Notes on the text
These notes, edited by John Radcliffe, are partly new, and partly based on the notes on this tale in the ORG. The page and line numbers below refer to the Macmillan (London) Standard Edition of The Day's Work, as published and frequently reprinted between 1898 and 1950.
Mewar was the leading Kingdom of Rajputana, in what is now called Rajasthan. The Mewar Bhil Corps was a special force set up in the early 1800s to control the criminal activities of the native Bhils . In the latter half of the 18th century, the hilly region of Rajputana, comprised of Mewar, Dungarpur, Banswara, and Pratapgarh, was in a state of perpetual disorder. The rulers' weak administration and their undisciplined army could not control the criminal activities of the local Bhil tribesmen. During the first half of the 19th century, the number of murders and robberies increased to an alarming extent.Roger Ayers writes:
The British Political Agents proposed setting up a special force to tackle this problem. Initially, the force that was deployed consisted of army officers drawn from the native infantry but that, too, proved ineffective. Then, in 1837, in the reign of Maharana Jawan Singh, Col. James Outram, the Political Agent of Mahikanta proposed the establishment of a Bhil corps under the command of a British officer. This policy of recruiting local people to help in the maintenance of order among their own people was a successful experiment. Initially the rulers of Mewar, Pratapgarh, Dungarpur, and Banswara funded the Mewar Bhil Corps, but before long the British Army totally took over the finance and administration. Efforts were made to enlist other tribals other than Bhils, such as the Grasias and Gametis, into the Corps.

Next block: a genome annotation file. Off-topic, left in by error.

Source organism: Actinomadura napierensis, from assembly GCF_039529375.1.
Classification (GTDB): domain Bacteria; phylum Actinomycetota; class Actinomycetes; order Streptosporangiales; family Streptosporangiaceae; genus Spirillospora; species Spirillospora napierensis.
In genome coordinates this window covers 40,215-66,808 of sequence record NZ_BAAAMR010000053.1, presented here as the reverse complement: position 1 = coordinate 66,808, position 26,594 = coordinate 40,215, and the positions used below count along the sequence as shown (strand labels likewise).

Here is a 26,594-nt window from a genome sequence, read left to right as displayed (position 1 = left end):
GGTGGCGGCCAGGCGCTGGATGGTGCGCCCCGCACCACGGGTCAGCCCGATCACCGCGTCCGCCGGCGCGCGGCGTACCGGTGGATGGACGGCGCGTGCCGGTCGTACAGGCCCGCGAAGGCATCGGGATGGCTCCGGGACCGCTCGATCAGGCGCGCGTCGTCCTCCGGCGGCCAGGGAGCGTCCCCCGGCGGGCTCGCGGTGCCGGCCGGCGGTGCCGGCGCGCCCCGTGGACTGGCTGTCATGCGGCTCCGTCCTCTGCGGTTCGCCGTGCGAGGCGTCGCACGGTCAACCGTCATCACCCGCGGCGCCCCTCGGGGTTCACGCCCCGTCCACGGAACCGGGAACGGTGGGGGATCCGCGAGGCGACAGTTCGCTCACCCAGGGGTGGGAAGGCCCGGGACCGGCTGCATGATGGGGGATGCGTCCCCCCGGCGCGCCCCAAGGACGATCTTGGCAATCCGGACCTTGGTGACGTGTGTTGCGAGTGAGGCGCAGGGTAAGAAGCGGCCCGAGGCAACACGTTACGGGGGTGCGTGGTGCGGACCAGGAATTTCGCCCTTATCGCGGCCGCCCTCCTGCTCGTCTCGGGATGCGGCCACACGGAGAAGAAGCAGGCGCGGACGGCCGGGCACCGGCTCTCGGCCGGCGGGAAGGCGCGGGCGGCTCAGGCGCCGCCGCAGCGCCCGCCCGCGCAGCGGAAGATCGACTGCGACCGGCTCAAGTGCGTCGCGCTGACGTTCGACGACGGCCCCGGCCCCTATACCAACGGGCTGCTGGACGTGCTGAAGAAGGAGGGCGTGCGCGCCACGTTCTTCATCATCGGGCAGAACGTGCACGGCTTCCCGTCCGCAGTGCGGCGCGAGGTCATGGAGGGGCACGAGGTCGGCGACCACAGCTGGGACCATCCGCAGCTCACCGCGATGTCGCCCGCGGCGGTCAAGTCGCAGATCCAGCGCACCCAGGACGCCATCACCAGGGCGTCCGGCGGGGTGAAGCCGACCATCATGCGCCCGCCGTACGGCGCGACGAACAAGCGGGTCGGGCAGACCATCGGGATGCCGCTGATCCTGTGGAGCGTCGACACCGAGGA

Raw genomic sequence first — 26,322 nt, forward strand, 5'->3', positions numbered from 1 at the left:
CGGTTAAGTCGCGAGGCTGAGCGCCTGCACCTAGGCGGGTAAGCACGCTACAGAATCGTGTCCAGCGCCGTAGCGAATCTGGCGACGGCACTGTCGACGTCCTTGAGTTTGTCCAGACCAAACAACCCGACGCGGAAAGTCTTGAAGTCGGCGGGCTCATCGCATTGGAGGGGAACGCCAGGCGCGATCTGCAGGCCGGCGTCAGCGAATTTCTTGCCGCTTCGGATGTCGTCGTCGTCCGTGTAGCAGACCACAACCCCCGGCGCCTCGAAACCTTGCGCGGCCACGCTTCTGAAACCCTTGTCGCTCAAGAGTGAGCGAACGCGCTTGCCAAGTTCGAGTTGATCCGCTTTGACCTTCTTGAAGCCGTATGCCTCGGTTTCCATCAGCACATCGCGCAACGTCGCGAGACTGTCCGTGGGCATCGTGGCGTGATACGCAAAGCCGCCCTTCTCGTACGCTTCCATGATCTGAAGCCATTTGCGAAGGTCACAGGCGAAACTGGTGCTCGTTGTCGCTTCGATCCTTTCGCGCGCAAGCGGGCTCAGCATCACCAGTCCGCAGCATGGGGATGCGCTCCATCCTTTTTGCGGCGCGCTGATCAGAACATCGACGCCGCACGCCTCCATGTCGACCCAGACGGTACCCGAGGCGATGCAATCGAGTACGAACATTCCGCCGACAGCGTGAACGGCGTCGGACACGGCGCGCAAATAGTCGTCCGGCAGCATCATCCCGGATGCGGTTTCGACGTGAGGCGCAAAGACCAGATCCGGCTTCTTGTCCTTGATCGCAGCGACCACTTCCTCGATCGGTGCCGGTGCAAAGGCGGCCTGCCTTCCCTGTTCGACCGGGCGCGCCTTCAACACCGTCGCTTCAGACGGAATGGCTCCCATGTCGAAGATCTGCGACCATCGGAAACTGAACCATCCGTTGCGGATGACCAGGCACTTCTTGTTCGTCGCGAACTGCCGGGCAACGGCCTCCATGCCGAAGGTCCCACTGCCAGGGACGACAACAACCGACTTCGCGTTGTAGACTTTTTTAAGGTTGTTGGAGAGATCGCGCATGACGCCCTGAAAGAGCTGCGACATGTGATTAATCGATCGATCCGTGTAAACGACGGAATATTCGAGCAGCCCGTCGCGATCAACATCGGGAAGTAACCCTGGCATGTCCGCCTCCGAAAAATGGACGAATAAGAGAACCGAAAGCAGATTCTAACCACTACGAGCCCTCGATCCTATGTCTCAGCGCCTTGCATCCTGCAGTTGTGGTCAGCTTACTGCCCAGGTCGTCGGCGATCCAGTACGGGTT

By 1841, the entire hilly tracts of Mewar were put under the supervision of the Commandant of the Corps. This had a beneficial effect on the law and order situation in the southern region, and there was a fair state of discipline. The Mewar Bhil Corps remained a regular unit of the Indian Army until 1938 but was transferred to the Rajasthan Police in 1950. They were allowed to discharge the same duties and functions, which they did prior to the merger. Subsequently, uniform pay scales introduced by the government were also made applicable to them, bringing them on a par with the members of the Rajasthan Police Force
The key to the success of the irregular units and the attachment that the officers, both British and Indian, had to them lay in the fact that they had few British officers. Since the majority of officers considered that these units were not 'proper' units, there was plenty of scope for those willing to join to be given acting rank, with pay and allowances to match. In an extreme case an infantry battalion could be commanded by a major, with a captain as second-in-command and a lieutenant as adjutant, with all other officer posts, including company commanders, held by Indian officers. Anyone happy to serve in such a unit could stay there almost as long he wished and traditions, such as Kipling describes, could flourish.[Page 104, lines 29-30] pre-Aryan, aboriginal, Dravidian Kipling touches here on the highly complex story, much debated among scholars, of how peoples and their languages have spread across the Indian sub-continent over the past four or five thousand years. Over a hundred different languages are spoken in India.